SUCCESSFUL CAPTIVE BREEDING BY JURONG BIRD PARK PROMOTES REINTRODUCTION OF PROGENIES BACK INTO THE WILD
Singapore, 27 July 2011 – It’s a call for celebration as three Bali mynahs bred at the world’s largest bird park have returned to their native home in Indonesia.
As part of Wildlife Reserves Singapore’ joint conservation programme with Begawan Foundation, 2 male and 1 female three-year-old Bali Mynahs, successfully bred at Jurong Bird Park have been sent to Bali to increase the gene pool and boost the population of these critically endangered birds.
“We are very excited about the reintroduction of these lovely birds in Bali. We have been breeding them successfully since 1990 and 10 of them are in our collection now. Captive breeding programmes like ours will ensure the survival of such precious wildlife for future generations,” said Mr Raja Segran, General Curator, Jurong Bird Park.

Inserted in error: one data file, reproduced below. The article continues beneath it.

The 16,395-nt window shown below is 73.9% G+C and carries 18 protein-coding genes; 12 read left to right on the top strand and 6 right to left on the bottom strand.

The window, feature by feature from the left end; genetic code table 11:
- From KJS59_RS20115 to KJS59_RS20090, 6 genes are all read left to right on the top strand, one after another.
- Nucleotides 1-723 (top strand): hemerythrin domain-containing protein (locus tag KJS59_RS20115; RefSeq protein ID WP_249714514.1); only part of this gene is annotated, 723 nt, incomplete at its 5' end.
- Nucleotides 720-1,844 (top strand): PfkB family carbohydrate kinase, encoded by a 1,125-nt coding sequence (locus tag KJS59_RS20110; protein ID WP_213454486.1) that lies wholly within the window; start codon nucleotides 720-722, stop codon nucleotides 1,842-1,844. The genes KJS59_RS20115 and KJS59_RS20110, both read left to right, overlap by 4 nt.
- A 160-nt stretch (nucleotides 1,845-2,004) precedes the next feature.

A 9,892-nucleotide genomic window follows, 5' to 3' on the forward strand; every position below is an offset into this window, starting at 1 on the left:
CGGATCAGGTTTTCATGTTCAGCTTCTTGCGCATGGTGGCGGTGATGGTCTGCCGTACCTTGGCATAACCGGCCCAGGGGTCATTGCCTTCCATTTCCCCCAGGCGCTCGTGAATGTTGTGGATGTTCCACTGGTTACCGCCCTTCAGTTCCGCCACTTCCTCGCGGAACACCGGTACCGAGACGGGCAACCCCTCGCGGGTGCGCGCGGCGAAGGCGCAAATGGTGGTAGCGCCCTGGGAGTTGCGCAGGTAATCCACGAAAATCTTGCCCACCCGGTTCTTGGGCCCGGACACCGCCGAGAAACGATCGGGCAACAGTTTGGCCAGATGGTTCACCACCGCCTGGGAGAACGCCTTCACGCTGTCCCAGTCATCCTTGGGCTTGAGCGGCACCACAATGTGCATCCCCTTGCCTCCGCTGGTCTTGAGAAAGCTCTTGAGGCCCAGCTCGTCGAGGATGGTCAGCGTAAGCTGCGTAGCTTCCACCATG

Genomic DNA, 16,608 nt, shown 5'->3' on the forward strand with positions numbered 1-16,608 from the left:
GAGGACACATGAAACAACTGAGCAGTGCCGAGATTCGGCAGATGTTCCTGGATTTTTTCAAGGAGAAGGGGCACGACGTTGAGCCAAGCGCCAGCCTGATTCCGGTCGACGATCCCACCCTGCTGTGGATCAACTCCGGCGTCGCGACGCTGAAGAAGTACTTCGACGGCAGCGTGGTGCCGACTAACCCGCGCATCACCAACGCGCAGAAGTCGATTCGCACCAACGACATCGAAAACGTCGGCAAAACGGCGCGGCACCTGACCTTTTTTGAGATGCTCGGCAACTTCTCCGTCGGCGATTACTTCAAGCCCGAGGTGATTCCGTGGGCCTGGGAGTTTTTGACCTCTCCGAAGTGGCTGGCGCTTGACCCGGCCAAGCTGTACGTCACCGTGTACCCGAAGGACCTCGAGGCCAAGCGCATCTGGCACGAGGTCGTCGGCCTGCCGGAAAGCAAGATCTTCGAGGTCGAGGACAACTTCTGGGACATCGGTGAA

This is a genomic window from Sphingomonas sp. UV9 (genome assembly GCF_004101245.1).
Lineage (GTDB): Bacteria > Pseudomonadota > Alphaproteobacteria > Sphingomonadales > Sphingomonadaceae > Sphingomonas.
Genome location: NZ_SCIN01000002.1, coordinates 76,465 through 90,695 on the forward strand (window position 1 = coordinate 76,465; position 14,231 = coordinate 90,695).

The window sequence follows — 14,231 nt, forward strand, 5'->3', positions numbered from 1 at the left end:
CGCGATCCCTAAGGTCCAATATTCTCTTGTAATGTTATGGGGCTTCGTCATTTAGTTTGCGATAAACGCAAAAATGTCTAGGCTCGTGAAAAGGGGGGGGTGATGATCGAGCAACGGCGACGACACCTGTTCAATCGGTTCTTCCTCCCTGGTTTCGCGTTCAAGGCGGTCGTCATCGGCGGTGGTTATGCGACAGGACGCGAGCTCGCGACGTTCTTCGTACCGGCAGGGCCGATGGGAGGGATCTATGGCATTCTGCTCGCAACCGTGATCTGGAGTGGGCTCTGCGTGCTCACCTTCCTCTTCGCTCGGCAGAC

“We are very proud to be working together with Jurong Bird Park’s parent organization, Wildlife Reserves Singapore. The arrival of the three Bali starlings from Jurong Bird Park adds to the professionalism of our breeding programme, and ensures improved breeding stock for future release on the mainland,” said Mr Bradley T. Gardner, Founder, Begawan Foundation.
The Bali Mynahs from Jurong Bird Park will be paired at Begawan Foundation’s Breeding Center and their progenies will be released into the wild.
The Bali Mynah, or better known as the Bali Starling was registered as an endangered bird species by the Convention on International Trade in Endangered Species (CITES) in 1970 and is now classified as one of the most critically endangered animals in the world.
Bali Mynahs, the only animals endemic to the island of Bali, are famous for their clear white feathers, black-tipped wings and vivid blue skin around their eyes. They are often captured for the illegal pet trade. Coupled with rapid habitat destruction, this species is close to extinction in the wild with approximately fewer than 50 of them left in the wild.